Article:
Eduard Shmonin, editor-in-chief of OTB Yugra, Khanty-Mansiysk Autonomous District – Yugra

In his documentary titled Criminal Oil he had exposed the oil embezzlement schemes in operation in Nizhnevartovsk district of the Nizhnevartovsk region of the Khanty-Mansiysk Autonomous District involving law enforcement officers, including some FSB ex-employees. 

Shmonin was charged with extortion and with peddling porn. A significant amount of evidence from his case materials suddenly went missing or was not considered by the court. In May 2021 he was sentenced to spend 8 years in prison. 

Yan Katelevsky, RosDerzhava correspondent, Ramenskoye

Katelevsky had been involved in crime and corruption investigations and was arrested after publishing a documentary covering corruption in the funeral services sector.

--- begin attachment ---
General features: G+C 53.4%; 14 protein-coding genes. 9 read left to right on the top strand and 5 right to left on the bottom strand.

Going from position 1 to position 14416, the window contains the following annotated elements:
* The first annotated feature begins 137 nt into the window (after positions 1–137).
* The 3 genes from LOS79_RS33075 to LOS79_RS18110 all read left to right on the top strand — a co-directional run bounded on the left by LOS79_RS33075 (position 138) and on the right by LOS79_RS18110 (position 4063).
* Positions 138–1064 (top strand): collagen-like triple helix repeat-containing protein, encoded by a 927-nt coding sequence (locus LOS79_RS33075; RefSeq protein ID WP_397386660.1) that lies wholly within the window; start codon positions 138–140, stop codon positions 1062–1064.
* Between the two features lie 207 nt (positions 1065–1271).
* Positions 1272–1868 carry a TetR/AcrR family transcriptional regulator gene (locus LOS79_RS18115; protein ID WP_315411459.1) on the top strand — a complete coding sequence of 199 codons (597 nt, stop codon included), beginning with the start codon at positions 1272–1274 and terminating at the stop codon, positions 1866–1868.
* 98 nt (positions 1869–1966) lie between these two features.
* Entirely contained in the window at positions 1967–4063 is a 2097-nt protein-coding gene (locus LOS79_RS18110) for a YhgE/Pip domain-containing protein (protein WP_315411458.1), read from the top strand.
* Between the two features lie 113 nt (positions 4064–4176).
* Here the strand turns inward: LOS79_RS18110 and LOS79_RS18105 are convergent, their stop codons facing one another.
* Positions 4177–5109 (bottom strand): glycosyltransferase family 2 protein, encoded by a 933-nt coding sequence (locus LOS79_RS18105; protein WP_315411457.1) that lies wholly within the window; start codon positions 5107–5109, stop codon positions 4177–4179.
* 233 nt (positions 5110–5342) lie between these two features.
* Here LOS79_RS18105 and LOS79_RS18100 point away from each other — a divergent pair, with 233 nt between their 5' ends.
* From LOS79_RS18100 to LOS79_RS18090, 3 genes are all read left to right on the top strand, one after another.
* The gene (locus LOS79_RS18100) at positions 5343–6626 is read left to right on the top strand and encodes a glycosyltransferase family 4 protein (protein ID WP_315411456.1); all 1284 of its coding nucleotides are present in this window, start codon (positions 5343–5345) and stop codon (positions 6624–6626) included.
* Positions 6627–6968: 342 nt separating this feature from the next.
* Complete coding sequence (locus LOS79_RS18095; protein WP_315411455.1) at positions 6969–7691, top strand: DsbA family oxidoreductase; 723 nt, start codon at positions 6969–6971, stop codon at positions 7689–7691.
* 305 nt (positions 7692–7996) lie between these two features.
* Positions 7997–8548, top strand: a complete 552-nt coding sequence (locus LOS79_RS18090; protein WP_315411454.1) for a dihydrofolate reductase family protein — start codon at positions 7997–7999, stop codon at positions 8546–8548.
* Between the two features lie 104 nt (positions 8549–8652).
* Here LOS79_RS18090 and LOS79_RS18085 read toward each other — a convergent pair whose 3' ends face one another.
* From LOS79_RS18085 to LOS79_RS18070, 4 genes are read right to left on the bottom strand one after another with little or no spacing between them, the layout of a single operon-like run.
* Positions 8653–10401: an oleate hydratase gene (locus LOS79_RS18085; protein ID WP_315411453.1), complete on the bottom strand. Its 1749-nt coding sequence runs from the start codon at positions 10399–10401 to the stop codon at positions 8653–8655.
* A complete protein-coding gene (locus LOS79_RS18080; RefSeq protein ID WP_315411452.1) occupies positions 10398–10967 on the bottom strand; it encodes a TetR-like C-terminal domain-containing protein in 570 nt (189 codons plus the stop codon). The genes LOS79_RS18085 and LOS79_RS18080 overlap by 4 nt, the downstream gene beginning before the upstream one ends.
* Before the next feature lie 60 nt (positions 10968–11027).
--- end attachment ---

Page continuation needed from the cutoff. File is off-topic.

He is being charged pursuant to 3 articles of the Russian Criminal Code: wilful destruction or damage of property (Part 1 of Art. 167), extortion (Para “b” of Part 3 pf Art. 163), public insult of a representative of authority (Art. 319).

He has been held in preliminary detention since 2020.

Alexander Dorogov, RosDerzhava correspondent, Ramenskoye. Moldovan national 

Dorogov had been involved in corruption and crime investigation and was arrested after publishing a video exposing the criminalisation of the funeral services sector. He was charged with extortion, public insult of a representative of authorities, armed hooliganism (pursuant to Para ‘b’ of Part 3 and Para ‘a’ of Part 2 of Art. 163, Art. 319, Part 2 of Art. 213).

Has been in jail since July 2020.

Remzi Bakirov, Crimean correspondent for Grani.Ru